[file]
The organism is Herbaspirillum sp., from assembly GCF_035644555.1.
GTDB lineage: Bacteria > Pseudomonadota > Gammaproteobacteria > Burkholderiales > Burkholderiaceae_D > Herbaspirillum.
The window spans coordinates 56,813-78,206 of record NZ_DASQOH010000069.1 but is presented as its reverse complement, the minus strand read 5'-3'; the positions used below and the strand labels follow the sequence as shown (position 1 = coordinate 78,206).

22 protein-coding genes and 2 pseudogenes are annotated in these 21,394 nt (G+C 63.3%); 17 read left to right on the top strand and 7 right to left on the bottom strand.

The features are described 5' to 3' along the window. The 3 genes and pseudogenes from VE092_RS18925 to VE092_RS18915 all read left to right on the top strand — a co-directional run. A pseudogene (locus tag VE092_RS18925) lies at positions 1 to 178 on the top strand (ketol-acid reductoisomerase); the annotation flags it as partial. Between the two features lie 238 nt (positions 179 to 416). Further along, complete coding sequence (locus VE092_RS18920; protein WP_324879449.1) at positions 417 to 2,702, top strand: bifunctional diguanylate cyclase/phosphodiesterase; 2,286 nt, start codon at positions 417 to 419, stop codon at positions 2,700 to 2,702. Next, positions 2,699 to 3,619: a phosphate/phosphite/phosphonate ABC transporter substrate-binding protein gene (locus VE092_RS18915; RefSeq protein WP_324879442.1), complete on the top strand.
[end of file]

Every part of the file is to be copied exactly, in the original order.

The organism is Herbaspirillum sp., from assembly GCF_035644555.1.
GTDB lineage: Bacteria > Pseudomonadota > Gammaproteobacteria > Burkholderiales > Burkholderiaceae_D > Herbaspirillum.
The window spans coordinates 56,813-78,206 of record NZ_DASQOH010000069.1 but is presented as its reverse complement, the minus strand read 5'-3'; the positions used below and the strand labels follow the sequence as shown (position 1 = coordinate 78,206).

22 protein-coding genes and 2 pseudogenes are annotated in these 21,394 nt (G+C 63.3%); 17 read left to right on the top strand and 7 right to left on the bottom strand.

The features are described 5' to 3' along the window. The 3 genes and pseudogenes from VE092_RS18925 to VE092_RS18915 all read left to right on the top strand — a co-directional run. A pseudogene (locus tag VE092_RS18925) lies at positions 1 to 178 on the top strand (ketol-acid reductoisomerase); the annotation flags it as partial. Between the two features lie 238 nt (positions 179 to 416). Further along, complete coding sequence (locus VE092_RS18920; protein WP_324879449.1) at positions 417 to 2,702, top strand: bifunctional diguanylate cyclase/phosphodiesterase; 2,286 nt, start codon at positions 417 to 419, stop codon at positions 2,700 to 2,702. Next, positions 2,699 to 3,619: a phosphate/phosphite/phosphonate ABC transporter substrate-binding protein gene (locus VE092_RS18915; RefSeq protein WP_324879442.1), complete on the top strand.